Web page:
In an effort to help get more tenants and property owners approved for financial support, the Long Beach City Council approved the process of creating a single application for the Emergency Rental Assistance Program (ERAP) on Tuesday, Oct. 5.
ERAP is a part of the Long Beach Recovery Act, a plan aimed to bolster the city’s economy, keep communities safe and establish a secure future, according to the Office of the Mayor. The Consolidated Appropriations Act of 2021 provides the funding to support ERAP and implements tenant protection laws made by California, according to the Long Beach Development Services.
Although the Eviction Moratorium expired at the end of last month, there are 15,800 households still behind on paying their rent, Vice Mayor Rex Richardson said.
“We can help make a difference if we expedite getting this funding out,” Richardson said. “At the current pace, we’ll take until August 2022 to distribute all of our money.”
The City of Long Beach has approximately $64 million in funds to support members of the community struggling to pay rent but the application process has left people discouraged from receiving help. The new application process, which the council approved in an 8 to 0 vote, is expected to provide a solution.
Richardson also said “the most significant burden for applicants is the stringent requirements needed for the application” because tenants have to “prove that they are 80% or below an area median income, prove their economic situation was impacted by the pandemic and prove that they are at a point towards housing insecurity.”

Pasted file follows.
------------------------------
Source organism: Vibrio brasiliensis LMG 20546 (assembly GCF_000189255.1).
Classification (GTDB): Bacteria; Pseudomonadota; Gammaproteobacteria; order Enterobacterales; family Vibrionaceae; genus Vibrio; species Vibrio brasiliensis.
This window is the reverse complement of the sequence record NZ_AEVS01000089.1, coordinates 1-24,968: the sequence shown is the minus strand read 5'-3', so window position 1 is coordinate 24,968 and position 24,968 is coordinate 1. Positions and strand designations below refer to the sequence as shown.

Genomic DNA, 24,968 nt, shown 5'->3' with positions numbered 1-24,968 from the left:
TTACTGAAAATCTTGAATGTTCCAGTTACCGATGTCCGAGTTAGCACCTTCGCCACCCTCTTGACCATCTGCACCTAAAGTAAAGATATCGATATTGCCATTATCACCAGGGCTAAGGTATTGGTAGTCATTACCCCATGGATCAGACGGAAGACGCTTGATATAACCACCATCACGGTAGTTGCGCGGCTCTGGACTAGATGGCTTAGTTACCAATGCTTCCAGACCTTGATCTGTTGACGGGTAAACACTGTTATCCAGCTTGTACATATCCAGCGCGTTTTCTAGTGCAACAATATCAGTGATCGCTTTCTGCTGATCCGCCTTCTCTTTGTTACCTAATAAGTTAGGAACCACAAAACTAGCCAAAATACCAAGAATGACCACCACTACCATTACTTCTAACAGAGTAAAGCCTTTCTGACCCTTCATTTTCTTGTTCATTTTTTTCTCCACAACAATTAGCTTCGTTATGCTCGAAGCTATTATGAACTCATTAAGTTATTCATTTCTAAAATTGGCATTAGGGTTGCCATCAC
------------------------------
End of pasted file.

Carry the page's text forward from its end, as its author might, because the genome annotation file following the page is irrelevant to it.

Councilwoman Mary Zendejas said there are still about 8,500 applications that have not been completed.
“That means that there are thousands of potentially low-income households who need this support,” she said.
By approving the new process, there would be a streamlined approach to getting more people in vulnerable areas approved, allow for advance payments to landlords with lower requirements to prove eligibility, an application process that puts tenants together in high-risk areas, which gets money out faster, according to the agenda.
Councilwoman Cindy Allen said she was in support of the motion because of what she has seen in her district.
“People really need this,” Allen said. “I know, I’ve heard from a lot of my residents, and looking at your numbers we all know that this is really necessary.”
According to the Department of Development Services, just under 30% of the funding has been distributed of the Rental Assistance funds, which is about 2,500 households who have been helped to pay their rent thus far.
During public comment, Elsa Tung, a program manager at Long Beach Forward also showed support for the motion,
“[This] would allow property owners and tenants to organize the submissions for groups of vulnerable tenants,” she said. “Emergency rental assistance is not the answer towards the eviction crisis, so let’s please vote to make it more efficient and effective.”
The Long Beach City Council will reconvene via teleconference next Tuesday, Oct. 12 at 5 p.m.